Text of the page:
Here is an excerpt from his conversation with Dmitry Borshch, a contributor to the twelfth issue of Superstition Review:

PM: To set some questions, may I begin by congratulating you on your work: that is, you have found a successful way of working. I think what we mean by “self-expression,” a term closely related to art, is one’s own way of making things which can somehow deal with unlimited ranges of life experience. That provides a basic freedom, one we associate with composers, poets, novelists. It is good to see it in drawing these days where you seem to have found a distinctive style.

Wildbirds Among Branches

Wildbirds Among Branches

DB: About finding one’s way… Many children are fearless drawers but they encounter professional illustrators in children’s books, become intimidated, and abandon drawing. I remember this intimidation; it drew me to writing and acting as a substitute for those illustrations – I was a teenage writer and tweenage actor. Frustrated with not being able to publish my writings, in English or Russian, I resumed drawing at twenty-seven. About four years later my first independent styles emerged – a drawing style first, then a sculpting one. They were both abstract, as I mentioned before, and influenced by Russian Constructivism, De Stijl, and Soviet Nonconformists. I was able to develop a style in two photographic series that followed those abstractions. Then another graphic series, closer to representational way of depicting but still abstract. While not monochromatic, its palette was restricted to three (a primary and two non-primary) colors. Maybe in 2006 I finally reached my current blue-ink style: “Will it contain you, this house I have built?” and “Wildbirds Among Branches” were the first to be drawn in it. So I moved from pure abstraction to balancing between the abstract and figurative, representational. For what period this balance will continue is unclear but in 20 years I may abandon figuration and return to geometric designs I started with.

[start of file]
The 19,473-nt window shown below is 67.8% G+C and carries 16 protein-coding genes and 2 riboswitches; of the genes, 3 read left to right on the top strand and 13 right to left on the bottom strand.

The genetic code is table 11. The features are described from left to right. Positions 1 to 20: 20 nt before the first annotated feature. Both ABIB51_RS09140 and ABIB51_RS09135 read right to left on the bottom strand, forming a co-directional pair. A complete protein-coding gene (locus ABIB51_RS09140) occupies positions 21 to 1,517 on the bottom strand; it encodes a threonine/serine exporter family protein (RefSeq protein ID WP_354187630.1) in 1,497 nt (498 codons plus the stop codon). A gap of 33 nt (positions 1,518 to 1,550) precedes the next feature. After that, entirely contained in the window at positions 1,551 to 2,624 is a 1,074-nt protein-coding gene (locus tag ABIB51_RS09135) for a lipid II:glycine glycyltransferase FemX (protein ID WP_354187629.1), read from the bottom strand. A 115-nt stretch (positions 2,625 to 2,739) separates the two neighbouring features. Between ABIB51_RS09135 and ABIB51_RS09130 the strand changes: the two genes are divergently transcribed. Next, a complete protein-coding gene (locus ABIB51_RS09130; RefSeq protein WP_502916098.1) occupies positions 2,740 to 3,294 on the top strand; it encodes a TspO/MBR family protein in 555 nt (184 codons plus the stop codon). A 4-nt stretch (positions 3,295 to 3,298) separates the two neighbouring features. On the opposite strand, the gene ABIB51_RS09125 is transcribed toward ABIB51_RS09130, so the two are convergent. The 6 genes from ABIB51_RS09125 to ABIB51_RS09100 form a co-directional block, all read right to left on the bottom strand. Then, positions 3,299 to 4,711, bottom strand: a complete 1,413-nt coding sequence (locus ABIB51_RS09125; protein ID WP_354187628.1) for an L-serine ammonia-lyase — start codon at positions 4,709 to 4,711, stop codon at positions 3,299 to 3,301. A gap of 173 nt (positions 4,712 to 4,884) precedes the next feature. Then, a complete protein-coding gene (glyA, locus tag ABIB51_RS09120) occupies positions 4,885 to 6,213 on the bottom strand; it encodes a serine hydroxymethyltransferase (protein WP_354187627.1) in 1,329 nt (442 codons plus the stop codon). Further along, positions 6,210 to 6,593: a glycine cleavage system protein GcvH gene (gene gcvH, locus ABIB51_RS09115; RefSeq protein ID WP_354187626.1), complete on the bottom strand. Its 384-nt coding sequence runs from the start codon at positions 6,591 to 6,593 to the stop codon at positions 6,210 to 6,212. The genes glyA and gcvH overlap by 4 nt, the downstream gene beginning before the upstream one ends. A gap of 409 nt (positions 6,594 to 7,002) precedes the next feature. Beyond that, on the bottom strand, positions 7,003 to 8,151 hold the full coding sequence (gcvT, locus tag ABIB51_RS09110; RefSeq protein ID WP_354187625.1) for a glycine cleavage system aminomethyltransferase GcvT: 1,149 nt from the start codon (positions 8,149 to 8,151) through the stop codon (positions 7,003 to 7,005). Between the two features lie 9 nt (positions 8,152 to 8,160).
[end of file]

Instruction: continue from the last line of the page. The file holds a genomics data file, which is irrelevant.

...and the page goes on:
PM: In contrast with traditional artists just mentioned, contemporary visual artists rarely work from direct assignments which provide specific context (and sustenance): jobs to do. Also they exist in an extremely heterogeneous sea of visual forms, including much marketing – the like of which had never been encountered – a daunting situation. Do you have advice for young artists, notably those who draw, regarding their finding their own ways, as you have done?

DB: The first advice to an artist who draws is to clarify his relationship to drawing: is he using it to record, visualize ideas that may later be translated into painting – as many painters do – or is he primarily a draftsman, someone for whom drawing is a “terminal” activity, no progress beyond which is anticipated? The second and final advice is to strive for coherence of his drawings’ message, style, geometry, lines’ phrasing, interaction among lines. That will enhance their presence: if a drawing is coherently drawn, it becomes present and available to the viewer for extended contemplation, but not yet as an artwork unless coherent matter is united with poetry. So, to younger and older artists, draftsmen or not, I wish many a contemplative viewer – who will be gained only if he perceives aesthetic, intellectual, sentimental or some other value in their drawing.


More of Dmitry’s drawings can be found here.

Guest Post, Rodney Rigby: THE FABULOUS FINCH BROTHERS, or Where Do You Get Your Ideas?

Siamese Twins

Photo by Rodney Rigby

One of the first drawings I ever exhibited was titled Siamese Twins Jogging. It was, according to the gallery at the time, ‘modest in scale, and modestly priced.’ It sold for the princely sum of £25 and looked much like this (see photo on left).